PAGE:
Eddie Howe sacked by Newcastle for Jose Mourinho? He would be as popular as Steve Bruce

Eddie Howe sacked by Newcastle for Jose Mourinho? He would be as popular as Steve Bruce

Newcastle lost and there is pressure on Eddie Howe. But is there? And how unlikeable is this version of the Toon?

Send your views on this or any other subject to theeditor@football365.com

Eddie Howe sack? Really?
​After yet another article from yourselves which referenced speculation about Eddie how being sacked, I Googled ‘Eddie Howe sacked’. The top 3 hits were two F365 pieces and Fabrizio Romano explaining that he won’t be sacked.

You lads seem desperate for him to get sacked, specifically Lewis Oldham. It seems like it’s mentioned every time you write about Newcastle.

You’re also desperate for Mourinho to take over, he’d be about as popular as Steve Bruce.
Chris Stockdale

READ: Eddie Howe sack? Ten most brutal mid-season Premier League axeings would need an update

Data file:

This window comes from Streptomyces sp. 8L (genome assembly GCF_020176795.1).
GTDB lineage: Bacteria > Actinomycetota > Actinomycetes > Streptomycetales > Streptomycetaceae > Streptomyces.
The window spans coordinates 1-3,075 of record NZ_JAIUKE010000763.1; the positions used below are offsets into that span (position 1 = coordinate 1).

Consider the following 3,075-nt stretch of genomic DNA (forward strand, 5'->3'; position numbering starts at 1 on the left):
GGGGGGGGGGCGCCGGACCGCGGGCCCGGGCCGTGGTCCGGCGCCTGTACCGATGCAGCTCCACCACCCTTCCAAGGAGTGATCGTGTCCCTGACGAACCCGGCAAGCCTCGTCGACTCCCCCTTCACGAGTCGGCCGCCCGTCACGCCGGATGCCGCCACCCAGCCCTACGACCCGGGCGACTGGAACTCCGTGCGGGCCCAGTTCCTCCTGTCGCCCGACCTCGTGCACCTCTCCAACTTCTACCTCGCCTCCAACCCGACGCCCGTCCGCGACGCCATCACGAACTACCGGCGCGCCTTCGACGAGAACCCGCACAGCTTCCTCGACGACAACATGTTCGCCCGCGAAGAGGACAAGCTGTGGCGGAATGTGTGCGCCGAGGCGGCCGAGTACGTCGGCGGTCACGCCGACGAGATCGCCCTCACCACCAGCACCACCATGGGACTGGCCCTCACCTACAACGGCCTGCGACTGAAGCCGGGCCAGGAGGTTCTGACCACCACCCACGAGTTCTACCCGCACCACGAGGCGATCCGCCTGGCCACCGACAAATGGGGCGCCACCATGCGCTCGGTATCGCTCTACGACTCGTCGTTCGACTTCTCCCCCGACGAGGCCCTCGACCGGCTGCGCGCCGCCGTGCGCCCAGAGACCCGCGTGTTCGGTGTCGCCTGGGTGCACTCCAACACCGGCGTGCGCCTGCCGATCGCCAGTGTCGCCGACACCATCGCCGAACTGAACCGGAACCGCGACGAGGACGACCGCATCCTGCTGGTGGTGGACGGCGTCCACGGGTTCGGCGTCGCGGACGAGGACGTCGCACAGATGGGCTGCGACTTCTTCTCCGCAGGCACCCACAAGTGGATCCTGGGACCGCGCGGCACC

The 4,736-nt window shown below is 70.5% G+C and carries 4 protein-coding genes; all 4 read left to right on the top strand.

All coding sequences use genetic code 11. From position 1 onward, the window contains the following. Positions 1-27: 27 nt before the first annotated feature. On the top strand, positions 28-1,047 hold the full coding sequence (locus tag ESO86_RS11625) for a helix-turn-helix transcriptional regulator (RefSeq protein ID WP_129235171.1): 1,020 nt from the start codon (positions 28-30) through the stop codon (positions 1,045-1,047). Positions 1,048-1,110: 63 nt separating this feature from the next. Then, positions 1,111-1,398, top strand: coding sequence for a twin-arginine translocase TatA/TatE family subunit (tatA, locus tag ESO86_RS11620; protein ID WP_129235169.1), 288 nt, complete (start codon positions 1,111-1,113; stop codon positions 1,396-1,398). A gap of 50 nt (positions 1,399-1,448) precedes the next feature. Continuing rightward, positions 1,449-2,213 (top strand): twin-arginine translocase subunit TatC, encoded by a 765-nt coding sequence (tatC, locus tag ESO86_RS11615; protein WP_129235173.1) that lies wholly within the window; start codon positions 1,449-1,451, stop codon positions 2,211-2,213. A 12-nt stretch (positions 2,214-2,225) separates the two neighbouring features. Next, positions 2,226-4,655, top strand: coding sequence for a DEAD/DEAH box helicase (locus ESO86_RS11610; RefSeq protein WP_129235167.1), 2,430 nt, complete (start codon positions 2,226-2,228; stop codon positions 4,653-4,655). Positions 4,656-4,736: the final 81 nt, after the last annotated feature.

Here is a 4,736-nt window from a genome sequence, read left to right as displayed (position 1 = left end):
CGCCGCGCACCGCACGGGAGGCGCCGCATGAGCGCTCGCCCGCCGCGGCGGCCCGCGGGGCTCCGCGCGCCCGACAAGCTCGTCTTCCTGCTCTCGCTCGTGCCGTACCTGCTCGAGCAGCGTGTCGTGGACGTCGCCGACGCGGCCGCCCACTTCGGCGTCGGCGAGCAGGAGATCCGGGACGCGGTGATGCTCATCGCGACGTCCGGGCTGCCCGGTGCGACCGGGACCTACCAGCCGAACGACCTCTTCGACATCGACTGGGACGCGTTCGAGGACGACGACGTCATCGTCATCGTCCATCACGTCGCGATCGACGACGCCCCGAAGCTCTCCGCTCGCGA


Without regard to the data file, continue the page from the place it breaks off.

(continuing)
Caicedo should have been sent off
Three minutes into this match, Caicedo should really have been sent off. There was not even slightest attempt the ball which, which was far out of reach, and it was studs up with evident intent to harm. Ah, well, there’s no VAR, rules are rules, and referees have discretion. No use whining [cough]. And I thought Guimaraes could have gone off late on, too.

The ESPN audio feed was abysmal, with the Geordie crowd much more often audible, and the home fans seeming to mostly provide a murmur. Or maybe Stamford Bridge really has that kind of crowd, or that kind of acoustics. Idk, I’ve never been there. Maybe NBC is just getting better feeds for the EPL. My son came in at halftime and noted after about twenty minutes that it was the quietest soccer game he’d ever heard. Still, I could hear the Geordies singing “Heeey, Callum Wilson, I wanna know-ow-ow….”